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And it shall come to pass that I, the Lord God, will send one mighty and strong, holding the scepter of power in his hand, clothed with light for a covering, whose mouth shall utter words, eternal words; while his bowels shall be a fountain of truth, to set in order the house of God.
–The Doctrine and Covenants, Section 85
Revealed to Joseph Smith on November 27, 1832
Those who can make you believe absurdities can make you commit atrocities.
A night as bleak and dismal as a gravedigger’s stare had long fallen, and only a few skittish, chattering pedestrians peopled the drizzly walks of Manhattan. No warning lights flashed, no sirens ripped the air, and yet Trace Wentworth climbed out of his Lexus convertible with a somber sense of foreboding. The somnolent city had nothing to say to him that he cared to hear. He had traveled from his home in Texas strictly in order to deal with the more mundane, business-end of his writing, to put his latest manuscript to bed, in the parlance of publishing. Then he had other, more deadly, and probably final plans to make.
He was a tall, lithe man, immaculately dressed in a dark suit and milk-white, silk shirt. His shoes were handmade, but close inspection revealed that they might have expected better treatment, and his pants had lost their crease, but occasionally–as now–there was an inner fire in his eyes that most men would not care to approach too closely.
As he tossed the keys to the valet in front of the newly renovated Petersen Hotel, a horse’s hooves clopped on 5th Avenue behind him. A young couple knotted in each other’s arms huddled against the light rain in the rear of the carriage, and Trace felt a tugging at his heart. He could imagine himself as the young man, but whenever he tried envisioning Ashley in such a picture grief overcame him. The streetlights and the glow from a thousand windows overlooking Central Park transformed the woods beyond into a wonderland of light and shadow in which either angels or demons might cavort. Trace knew all about demons.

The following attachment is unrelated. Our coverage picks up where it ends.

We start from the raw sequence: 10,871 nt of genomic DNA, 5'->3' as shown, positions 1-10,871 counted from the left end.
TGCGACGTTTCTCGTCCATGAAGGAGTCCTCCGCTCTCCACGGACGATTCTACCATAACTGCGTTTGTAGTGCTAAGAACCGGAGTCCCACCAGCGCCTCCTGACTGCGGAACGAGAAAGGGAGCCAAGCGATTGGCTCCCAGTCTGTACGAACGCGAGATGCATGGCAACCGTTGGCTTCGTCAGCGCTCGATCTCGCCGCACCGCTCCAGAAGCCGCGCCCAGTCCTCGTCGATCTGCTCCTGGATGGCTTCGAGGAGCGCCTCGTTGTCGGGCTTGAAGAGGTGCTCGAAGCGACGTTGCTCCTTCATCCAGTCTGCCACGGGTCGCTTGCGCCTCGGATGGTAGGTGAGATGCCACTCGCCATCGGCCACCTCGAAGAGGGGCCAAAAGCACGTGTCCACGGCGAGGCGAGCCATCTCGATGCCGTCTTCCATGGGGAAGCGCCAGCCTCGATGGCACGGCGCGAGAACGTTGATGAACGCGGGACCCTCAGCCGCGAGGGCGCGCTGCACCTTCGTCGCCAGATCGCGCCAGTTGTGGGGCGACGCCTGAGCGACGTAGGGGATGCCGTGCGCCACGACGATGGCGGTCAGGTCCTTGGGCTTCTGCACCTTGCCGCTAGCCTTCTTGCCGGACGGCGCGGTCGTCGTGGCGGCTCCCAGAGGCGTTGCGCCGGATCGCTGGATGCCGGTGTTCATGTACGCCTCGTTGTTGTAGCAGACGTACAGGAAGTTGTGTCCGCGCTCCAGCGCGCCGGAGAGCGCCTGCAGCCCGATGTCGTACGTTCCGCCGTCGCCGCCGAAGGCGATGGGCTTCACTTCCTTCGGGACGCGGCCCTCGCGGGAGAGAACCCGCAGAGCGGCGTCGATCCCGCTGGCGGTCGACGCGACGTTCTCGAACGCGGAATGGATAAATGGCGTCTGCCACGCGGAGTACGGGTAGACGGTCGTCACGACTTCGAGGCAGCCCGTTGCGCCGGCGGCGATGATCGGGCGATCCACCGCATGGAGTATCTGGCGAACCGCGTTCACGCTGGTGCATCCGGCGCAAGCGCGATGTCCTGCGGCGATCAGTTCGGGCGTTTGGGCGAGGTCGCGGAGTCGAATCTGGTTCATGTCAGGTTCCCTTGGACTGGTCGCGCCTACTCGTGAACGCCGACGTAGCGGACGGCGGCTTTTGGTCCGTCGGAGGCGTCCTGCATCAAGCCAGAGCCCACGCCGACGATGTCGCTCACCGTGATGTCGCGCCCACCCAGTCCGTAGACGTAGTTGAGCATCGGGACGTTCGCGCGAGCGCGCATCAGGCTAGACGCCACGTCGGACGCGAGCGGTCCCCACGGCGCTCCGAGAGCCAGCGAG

A black Cadillac pulled to the curb before Trace had a chance to get a look at the driver, and–although the thought made no more sense than his premonition of doom–he had the eerie feeling that the driver wanted it that way.
“Packing it in early, Mister Wentworth?” said the valet.
“Yeah, Rudy,” said Trace, smiling. “I have seen the sights. Thanks to your advice I actually visited the Statue of Liberty for the first time.”
“She’s something at night.”
Trace handed the kid a ten, slapped him on the back and headed into the hotel.
Striding purposefully across the thick pile of the Persian carpet in the lobby and through the brass and glass double doors of the Reginald Club, he found a dark booth in the rear. Stretching his lanky legs beneath the table he called for a double scotch. The piano player happened to be singing a Sinatra tune about the city, and Trace wondered if everyone in the hotel was working for the Chamber of Commerce.
When a small, dark complected man, wearing a black pinstripe suit and thin, gold-rimmed glasses slipped into the booth Trace was surprised. He didn’t know the man, and his own face wasn’t well known enough to draw fans.
“Can I help you?” he asked, cradling his glass between both hands.
He wouldn’t have described the man’s eyes as cagey, but there was a definite wiliness in their watery blue depths, and something else as well. It wasn’t exactly cocksureness, but more a deep-rooted sense of serenity or composure. It occurred to Trace that he had witnessed much the same look on the face of a mystic in New Mexico who claimed to be in direct communication with the soul of Brigham Young.
“What’s happened to you, Mister Wentworth?” asked the man.
His voice was as placid yet deceptive as his eyes. Trace decided that if the guy was here to invite him to a poker game he wasn’t playing. By way of answer he downed half his drink and waved his glass at the bartender, using the back of his hand to comb aside an errant lock of dark hair that was in need of a trim.